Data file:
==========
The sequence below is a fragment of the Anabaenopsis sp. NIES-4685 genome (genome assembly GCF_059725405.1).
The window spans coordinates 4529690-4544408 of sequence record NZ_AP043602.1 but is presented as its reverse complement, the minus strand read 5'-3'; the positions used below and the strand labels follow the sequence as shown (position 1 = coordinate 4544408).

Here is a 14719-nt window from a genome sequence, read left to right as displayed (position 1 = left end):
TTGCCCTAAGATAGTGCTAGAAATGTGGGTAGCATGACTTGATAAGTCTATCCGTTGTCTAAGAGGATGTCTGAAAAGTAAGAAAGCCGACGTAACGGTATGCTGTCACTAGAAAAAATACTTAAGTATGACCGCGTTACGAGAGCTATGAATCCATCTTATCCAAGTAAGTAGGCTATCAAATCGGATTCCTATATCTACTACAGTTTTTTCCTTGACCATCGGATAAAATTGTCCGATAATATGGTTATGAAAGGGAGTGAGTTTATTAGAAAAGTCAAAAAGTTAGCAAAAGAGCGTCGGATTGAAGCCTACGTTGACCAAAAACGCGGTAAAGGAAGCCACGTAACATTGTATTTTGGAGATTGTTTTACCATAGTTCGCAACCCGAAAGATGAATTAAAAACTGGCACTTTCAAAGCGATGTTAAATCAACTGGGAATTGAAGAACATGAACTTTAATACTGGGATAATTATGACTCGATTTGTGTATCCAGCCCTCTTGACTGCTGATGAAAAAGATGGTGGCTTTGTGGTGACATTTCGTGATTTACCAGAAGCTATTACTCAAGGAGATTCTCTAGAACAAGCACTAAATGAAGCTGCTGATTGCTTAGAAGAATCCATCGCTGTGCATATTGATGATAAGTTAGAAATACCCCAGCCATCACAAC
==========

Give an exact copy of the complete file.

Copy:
The sequence below is a fragment of the Anabaenopsis sp. NIES-4685 genome (genome assembly GCF_059725405.1).
The window spans coordinates 4529690-4544408 of sequence record NZ_AP043602.1 but is presented as its reverse complement, the minus strand read 5'-3'; the positions used below and the strand labels follow the sequence as shown (position 1 = coordinate 4544408).

Here is a 14719-nt window from a genome sequence, read left to right as displayed (position 1 = left end):
TTGCCCTAAGATAGTGCTAGAAATGTGGGTAGCATGACTTGATAAGTCTATCCGTTGTCTAAGAGGATGTCTGAAAAGTAAGAAAGCCGACGTAACGGTATGCTGTCACTAGAAAAAATACTTAAGTATGACCGCGTTACGAGAGCTATGAATCCATCTTATCCAAGTAAGTAGGCTATCAAATCGGATTCCTATATCTACTACAGTTTTTTCCTTGACCATCGGATAAAATTGTCCGATAATATGGTTATGAAAGGGAGTGAGTTTATTAGAAAAGTCAAAAAGTTAGCAAAAGAGCGTCGGATTGAAGCCTACGTTGACCAAAAACGCGGTAAAGGAAGCCACGTAACATTGTATTTTGGAGATTGTTTTACCATAGTTCGCAACCCGAAAGATGAATTAAAAACTGGCACTTTCAAAGCGATGTTAAATCAACTGGGAATTGAAGAACATGAACTTTAATACTGGGATAATTATGACTCGATTTGTGTATCCAGCCCTCTTGACTGCTGATGAAAAAGATGGTGGCTTTGTGGTGACATTTCGTGATTTACCAGAAGCTATTACTCAAGGAGATTCTCTAGAACAAGCACTAAATGAAGCTGCTGATTGCTTAGAAGAATCCATCGCTGTGCATATTGATGATAAGTTAGAAATACCCCAGCCATCACAAC